Pakistan Bombing Kills 25 Near Home Of Murdered Minister

Tuesday, March 8, 2011

By Worthy News Asia Service

ISLAMABAD, PAKISTAN (Worthy News)-- Some 25 people were killed and over 100 others wounded in a car bombing in Pakistan's Punjab province near the home of Christian government minister Shabaz Bhatti, who was assassinated last week, police officials said Tuesday, March 8.

News reports said the militant Taliban group in Pakistan claimed responsibility for Tuesday's attack at a gas station in the eastern city of Faisalabad, the country's textile-making hub, and home to commercial, police and government buildings.

Ahsanullah Ahsan, a Taliban spokesman, said in a statement that the target was a nearby office of the Inter-Services Intelligence Directorate, the main intelligence agency.

Regional police chief Aftab Cheema said no suicide bomber was involved the blast. "It was a car bomb blast. The explosive was planted in a car," Cheema explained.


Witnesses said the explosives-laden vehicle was parked at a filling station that provided compressed natural gas for vehicles.

Television footage showed the station had been reduced to a pile of bricks and gnarled metal. Rescue officials were seen working to remove rubble from the scene to search for survivors and ambulance vehicles ferried the injured away.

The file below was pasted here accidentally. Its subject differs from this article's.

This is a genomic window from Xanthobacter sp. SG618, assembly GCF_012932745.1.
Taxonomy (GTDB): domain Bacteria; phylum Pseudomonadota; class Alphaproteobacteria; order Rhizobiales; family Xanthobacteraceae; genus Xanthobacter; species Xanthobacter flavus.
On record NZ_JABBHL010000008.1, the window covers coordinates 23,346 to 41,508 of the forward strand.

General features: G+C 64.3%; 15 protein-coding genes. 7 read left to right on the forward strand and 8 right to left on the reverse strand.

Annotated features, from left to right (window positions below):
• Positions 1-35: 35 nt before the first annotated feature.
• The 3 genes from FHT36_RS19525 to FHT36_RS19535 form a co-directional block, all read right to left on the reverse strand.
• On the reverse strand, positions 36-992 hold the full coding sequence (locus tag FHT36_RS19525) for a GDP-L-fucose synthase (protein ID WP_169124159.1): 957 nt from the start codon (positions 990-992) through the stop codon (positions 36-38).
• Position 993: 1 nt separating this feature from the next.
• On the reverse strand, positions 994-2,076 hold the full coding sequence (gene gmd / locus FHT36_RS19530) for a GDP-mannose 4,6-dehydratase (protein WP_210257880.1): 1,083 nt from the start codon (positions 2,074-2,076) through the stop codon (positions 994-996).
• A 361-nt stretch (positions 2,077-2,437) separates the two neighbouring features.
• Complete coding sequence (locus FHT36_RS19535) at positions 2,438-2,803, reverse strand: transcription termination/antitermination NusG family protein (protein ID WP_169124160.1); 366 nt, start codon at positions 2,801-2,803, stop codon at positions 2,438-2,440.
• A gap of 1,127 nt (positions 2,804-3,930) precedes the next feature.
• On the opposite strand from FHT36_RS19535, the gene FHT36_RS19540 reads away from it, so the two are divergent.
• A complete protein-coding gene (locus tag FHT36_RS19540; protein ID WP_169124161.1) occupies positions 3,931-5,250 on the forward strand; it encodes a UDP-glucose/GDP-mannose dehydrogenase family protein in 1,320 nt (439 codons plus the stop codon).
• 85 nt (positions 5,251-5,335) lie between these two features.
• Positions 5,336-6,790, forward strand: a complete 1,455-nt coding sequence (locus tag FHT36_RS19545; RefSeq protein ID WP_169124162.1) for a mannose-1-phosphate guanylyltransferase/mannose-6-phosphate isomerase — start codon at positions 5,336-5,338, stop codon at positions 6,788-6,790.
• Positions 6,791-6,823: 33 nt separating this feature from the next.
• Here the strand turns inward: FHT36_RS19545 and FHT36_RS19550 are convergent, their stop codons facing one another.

Reporters said that a building of the national airline, Pakistan International Airlines, was also severely damaged.

The attack came just days after Minister of Minority Affairs Bhatti, the only Christian in Pakistan's cabinet, was buried Friday, March 4, in his native nearby village of Khuspur in Faisalabad, shortly after he was shot and killed by suspected Islamic militants.

In leaflets at the scene in the capital Islamabad, terror groups al-Qaida and the Pakistani Taliban Movement in Punjab province claimed responsibility for the murder.


They blamed the government for putting Bhatti, an "infidel Christian," in charge of an unspecified committee, apparently in reference to his campaign against controversial blasphemy laws.

He was also condemned for trying to save the life of a Christian mother of four, Asia Bibi, who was sentenced to death last year under the legislation.

Tuesday's bombings and Bhatti's assassination added to concerns among minority Christians about rampant militancy and rising extremism throughout the nuclear-armed nation, viewed as a fractious ally in the US-led war in nearby Afghanistan.

The American embassy in Islamabad condemned the blast. "This atrocity is the latest in a series of targeted murders and indiscriminate terrorist attacks against innocent Pakistani children, women and men," it said in a statement. "The United States will continue to work with the people and government of Pakistan to combat violent extremism and to build a peaceful and secure future for its citizens."